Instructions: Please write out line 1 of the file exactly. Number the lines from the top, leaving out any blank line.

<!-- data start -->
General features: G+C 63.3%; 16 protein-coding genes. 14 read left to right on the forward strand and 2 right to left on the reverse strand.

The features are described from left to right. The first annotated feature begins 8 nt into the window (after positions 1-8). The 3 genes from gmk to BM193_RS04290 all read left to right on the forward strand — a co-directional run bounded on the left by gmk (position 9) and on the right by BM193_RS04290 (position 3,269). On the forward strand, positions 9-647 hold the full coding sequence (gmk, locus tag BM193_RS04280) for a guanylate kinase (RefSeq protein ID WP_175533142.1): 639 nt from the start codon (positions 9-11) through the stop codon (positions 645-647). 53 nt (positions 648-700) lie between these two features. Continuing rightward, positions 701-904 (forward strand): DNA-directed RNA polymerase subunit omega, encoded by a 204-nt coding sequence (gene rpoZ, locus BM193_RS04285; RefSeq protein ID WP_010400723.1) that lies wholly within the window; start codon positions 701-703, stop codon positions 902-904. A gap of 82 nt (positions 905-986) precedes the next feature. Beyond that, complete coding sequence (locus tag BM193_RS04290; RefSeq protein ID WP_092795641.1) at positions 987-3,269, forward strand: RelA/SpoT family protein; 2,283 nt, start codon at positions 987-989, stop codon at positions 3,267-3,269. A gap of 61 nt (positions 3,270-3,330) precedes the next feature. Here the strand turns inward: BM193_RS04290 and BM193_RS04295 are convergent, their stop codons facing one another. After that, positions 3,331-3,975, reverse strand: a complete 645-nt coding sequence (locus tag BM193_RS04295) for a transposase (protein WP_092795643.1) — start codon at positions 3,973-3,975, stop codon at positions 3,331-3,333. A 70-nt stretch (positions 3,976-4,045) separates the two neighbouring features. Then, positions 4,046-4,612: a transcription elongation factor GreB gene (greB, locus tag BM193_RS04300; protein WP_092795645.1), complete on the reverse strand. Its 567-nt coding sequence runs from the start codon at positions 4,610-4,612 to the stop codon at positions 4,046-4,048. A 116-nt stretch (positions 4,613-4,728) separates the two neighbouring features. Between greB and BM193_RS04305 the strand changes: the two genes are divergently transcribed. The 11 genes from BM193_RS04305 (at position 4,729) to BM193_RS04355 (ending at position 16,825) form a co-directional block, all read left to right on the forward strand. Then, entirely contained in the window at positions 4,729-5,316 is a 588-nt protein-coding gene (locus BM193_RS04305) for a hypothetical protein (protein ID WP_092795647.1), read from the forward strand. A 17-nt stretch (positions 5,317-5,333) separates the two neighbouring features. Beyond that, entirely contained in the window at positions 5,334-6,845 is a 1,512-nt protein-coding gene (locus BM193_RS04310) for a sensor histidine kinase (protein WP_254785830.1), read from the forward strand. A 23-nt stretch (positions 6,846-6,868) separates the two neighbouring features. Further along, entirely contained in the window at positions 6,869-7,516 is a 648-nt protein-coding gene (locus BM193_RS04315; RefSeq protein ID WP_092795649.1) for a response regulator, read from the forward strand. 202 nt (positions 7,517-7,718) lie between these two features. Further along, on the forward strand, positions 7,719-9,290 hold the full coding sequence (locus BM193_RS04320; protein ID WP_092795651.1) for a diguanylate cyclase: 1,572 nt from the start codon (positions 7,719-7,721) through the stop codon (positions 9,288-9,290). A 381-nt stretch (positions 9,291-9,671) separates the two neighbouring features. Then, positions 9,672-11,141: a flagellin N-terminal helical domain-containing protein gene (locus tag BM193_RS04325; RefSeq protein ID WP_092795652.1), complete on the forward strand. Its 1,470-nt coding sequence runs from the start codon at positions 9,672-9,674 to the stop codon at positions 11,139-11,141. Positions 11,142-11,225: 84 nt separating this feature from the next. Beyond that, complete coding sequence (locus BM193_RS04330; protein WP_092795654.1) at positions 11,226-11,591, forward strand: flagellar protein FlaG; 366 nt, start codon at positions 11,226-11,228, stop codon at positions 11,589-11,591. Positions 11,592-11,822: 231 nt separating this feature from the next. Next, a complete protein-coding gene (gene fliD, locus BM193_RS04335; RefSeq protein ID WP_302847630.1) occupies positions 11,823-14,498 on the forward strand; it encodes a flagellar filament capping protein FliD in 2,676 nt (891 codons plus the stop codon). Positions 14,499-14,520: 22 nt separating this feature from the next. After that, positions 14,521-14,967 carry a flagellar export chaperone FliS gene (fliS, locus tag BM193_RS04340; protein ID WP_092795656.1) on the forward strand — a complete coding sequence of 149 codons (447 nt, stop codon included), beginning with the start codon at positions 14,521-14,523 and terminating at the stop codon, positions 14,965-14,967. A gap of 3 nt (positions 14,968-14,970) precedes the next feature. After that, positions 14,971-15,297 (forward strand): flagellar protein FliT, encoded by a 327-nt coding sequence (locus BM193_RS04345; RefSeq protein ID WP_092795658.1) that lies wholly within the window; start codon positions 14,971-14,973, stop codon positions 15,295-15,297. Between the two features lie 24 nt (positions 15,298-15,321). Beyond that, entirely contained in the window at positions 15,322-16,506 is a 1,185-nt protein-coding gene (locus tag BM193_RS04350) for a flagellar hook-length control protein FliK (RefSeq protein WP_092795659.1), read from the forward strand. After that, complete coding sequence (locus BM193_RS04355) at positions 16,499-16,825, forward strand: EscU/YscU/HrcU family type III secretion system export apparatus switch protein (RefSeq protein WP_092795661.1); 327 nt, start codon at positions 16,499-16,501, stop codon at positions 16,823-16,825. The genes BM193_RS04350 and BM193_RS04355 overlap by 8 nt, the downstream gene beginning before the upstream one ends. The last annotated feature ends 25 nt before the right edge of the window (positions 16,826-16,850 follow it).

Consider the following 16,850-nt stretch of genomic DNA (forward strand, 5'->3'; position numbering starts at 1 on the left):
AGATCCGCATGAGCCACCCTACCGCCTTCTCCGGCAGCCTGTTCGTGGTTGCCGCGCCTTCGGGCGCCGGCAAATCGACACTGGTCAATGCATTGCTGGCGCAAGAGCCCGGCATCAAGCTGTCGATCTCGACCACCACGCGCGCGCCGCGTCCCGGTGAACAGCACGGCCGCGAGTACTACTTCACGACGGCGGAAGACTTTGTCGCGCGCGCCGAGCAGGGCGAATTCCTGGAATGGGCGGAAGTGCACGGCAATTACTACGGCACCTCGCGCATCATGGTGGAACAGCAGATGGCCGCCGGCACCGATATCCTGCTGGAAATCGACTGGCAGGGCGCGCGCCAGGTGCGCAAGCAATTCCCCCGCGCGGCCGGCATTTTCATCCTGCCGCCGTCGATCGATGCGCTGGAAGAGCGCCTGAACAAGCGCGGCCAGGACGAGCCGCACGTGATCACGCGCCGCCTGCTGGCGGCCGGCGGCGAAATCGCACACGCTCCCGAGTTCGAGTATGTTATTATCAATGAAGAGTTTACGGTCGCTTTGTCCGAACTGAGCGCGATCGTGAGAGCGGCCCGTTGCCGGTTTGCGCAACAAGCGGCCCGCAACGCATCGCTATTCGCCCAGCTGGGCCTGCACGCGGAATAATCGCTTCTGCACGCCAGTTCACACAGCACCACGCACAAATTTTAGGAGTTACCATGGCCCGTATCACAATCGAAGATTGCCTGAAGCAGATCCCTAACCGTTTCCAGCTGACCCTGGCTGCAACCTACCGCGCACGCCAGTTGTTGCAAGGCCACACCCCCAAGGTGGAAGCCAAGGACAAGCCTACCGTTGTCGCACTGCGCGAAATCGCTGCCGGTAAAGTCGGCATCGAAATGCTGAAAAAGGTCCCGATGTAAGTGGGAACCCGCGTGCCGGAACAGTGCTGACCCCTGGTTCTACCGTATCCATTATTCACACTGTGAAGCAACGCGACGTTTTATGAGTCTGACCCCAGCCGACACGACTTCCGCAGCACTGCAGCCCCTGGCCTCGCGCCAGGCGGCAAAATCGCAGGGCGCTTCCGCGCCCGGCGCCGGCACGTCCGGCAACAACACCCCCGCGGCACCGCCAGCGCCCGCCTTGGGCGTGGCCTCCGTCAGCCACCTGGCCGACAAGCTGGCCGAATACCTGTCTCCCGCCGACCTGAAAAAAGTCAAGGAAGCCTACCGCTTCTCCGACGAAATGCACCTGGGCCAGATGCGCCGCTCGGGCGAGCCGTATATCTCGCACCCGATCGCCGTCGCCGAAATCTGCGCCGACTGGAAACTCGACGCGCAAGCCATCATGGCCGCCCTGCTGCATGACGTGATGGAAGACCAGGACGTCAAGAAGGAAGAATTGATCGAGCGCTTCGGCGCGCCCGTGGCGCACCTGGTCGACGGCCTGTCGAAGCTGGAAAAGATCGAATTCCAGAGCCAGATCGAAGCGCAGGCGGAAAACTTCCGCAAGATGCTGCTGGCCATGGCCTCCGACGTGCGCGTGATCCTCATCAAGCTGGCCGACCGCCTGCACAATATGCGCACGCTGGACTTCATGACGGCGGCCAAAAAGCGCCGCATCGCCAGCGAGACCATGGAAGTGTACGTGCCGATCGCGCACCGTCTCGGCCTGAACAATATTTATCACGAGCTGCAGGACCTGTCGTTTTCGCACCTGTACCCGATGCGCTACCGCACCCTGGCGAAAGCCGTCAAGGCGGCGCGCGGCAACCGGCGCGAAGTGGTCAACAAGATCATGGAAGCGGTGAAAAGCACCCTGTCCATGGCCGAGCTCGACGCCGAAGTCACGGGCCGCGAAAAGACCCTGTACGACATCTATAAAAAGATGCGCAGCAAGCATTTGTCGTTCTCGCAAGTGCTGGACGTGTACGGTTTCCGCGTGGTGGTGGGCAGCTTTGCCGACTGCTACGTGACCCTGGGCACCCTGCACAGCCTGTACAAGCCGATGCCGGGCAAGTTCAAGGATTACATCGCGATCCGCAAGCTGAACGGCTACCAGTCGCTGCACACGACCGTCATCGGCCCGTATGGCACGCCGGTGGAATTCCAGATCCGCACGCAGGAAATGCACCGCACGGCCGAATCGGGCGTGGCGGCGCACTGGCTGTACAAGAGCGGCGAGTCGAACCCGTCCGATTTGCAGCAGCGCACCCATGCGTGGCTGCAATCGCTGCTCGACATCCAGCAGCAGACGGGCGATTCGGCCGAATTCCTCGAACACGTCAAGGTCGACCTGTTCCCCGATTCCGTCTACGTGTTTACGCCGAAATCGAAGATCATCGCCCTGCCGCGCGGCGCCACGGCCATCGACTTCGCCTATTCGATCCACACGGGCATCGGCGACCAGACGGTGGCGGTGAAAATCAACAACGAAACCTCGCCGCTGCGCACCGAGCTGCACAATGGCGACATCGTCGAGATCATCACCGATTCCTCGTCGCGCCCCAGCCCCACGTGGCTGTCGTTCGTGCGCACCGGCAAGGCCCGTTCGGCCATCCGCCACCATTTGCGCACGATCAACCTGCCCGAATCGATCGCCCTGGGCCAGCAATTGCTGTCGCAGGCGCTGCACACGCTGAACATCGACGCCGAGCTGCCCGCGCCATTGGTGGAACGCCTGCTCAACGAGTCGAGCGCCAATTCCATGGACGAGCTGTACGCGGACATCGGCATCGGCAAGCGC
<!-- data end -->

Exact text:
General features: G+C 63.3%; 16 protein-coding genes. 14 read left to right on the forward strand and 2 right to left on the reverse strand.